About four dozen homeless people who had been staying at the county’s overnight shelter were transferred to a larger space the A.J. Ferlazzo Building, while some chronically ill homeless residents were temporarily housed in a local hotel.
The changes are part of the county’s effort to enforce “social distancing” in buildings and facilities amid the ongoing coronavirus pandemic. “I’m excited that we’ve moved them into a bigger space where they’re more protected,” said Rose Powers, executive director of StreetLight Community Ministries, which operates the shelter for the county.
The emergency overnight shelter, located in a modest, house-sized building off Telegraph Road in Woodbridge, has a usual capacity of 48 people. But the space is tight, and keeping homeless clients 6 feet apart there was impossible.
That’s why StreetLight made finding a bigger space a priority this week. With the help of the county’s Department of Social Services, as well as public works and several homeless residents themselves who pitched in to help, StreetLight relocated the overnight shelter to the Ferlazzo gymnasium Thursday night.
It was no small task. The move required pulling cots out of county storage; setting up partitions; transferring linens, blankets, tables, chairs, food and supplies; and outfitting the gymnasium with extra power, computers and cable TV, Powers said. But the work was accomplished in just two days’ time. “It was really the county that rose to the occasion to get it all done,” Powers said. Even better, Powers said, is that StreetLight Ministries’ donors raised enough money in 24 hours to pay for hotel rooms for six of the shelter’s most vulnerable clients — all older residents with chronic health conditions. Powers put out an appeal for donations on StreetLight’s Facebook page Thursday morning. By 5 p.m., about $1,100 had come in — enough to keep the medically fragile clients in hotel rooms for the next few days.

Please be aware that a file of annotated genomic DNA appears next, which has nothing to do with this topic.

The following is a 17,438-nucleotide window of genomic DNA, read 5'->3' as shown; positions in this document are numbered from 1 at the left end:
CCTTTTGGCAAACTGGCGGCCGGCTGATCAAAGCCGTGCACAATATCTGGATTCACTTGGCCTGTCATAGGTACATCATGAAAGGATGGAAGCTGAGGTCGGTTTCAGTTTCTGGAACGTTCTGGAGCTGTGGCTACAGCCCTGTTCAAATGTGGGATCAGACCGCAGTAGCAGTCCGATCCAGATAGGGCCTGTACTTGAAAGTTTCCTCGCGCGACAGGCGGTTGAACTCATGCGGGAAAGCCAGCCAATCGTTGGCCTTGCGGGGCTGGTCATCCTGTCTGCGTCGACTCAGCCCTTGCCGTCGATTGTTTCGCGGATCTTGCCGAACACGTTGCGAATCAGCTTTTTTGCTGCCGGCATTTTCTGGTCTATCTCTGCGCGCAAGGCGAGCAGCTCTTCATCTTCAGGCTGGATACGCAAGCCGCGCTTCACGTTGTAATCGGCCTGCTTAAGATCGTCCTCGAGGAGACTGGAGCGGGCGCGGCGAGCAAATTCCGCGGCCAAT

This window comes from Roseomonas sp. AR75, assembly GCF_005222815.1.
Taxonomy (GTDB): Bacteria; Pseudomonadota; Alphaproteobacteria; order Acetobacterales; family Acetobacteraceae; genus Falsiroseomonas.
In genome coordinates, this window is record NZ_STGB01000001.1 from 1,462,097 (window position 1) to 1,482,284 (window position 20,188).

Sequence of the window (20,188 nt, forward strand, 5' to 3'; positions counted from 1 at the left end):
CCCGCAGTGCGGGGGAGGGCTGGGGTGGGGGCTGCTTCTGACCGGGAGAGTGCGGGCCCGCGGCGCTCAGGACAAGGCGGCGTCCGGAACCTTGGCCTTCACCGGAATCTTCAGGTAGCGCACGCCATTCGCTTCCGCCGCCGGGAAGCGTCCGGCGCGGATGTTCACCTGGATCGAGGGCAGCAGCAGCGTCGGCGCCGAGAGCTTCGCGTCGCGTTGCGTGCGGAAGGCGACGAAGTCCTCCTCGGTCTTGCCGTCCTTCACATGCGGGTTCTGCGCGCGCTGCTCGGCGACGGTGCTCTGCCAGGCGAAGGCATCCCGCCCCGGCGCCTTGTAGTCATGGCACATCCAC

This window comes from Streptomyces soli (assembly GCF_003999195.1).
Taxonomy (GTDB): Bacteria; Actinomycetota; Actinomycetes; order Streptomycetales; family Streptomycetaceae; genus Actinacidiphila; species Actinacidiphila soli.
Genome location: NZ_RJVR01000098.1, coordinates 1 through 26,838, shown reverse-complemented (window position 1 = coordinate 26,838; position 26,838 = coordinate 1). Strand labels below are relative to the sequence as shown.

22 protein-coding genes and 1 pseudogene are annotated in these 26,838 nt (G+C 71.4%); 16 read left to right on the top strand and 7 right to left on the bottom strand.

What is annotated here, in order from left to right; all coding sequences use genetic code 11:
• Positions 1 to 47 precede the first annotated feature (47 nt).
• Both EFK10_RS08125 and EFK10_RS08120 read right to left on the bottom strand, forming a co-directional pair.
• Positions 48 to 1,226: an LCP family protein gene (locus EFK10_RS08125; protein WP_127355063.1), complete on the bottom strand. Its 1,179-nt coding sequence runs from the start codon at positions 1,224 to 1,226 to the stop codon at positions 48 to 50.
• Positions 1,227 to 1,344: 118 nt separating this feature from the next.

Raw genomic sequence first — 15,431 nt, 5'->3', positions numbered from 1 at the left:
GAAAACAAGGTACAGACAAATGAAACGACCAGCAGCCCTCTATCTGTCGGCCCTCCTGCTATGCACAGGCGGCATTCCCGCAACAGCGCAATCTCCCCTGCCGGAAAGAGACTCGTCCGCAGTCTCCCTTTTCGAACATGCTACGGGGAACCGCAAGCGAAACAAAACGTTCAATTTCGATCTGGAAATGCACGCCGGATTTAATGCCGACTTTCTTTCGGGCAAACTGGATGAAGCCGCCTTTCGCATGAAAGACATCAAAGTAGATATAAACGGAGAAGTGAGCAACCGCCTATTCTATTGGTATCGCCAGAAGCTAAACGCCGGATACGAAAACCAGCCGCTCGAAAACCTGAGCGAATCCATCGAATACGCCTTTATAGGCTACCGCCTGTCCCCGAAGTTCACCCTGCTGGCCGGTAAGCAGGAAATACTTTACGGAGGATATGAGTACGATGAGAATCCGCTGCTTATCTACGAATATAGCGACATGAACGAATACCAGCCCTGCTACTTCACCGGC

StreetLight hopes to raise about $10,000 more, which would be enough to provide hotel rooms for the next month for its chronically ill and elderly homeless clients who should not be in a shelter environment during the coronavirus pandemic.
“One man can hardly walk a few steps before he is so exhausted and out of breath that he has to sit down and rest. Another woman uses a walker. All seven are very weak,” Powers wrote in her Facebook post.One of the men Powers had hoped to house in a hotel did not show up at the shelter Thursday night. But the other six were grateful for the offer of a hotel stay, Powers said.
“One woman was so panicked” about staying in the shelter amid the coronavirus pandemic, Powers said. “She was in tears when she found out she was going into a hotel. … They couldn’t stop thanking me. They were very, very grateful.”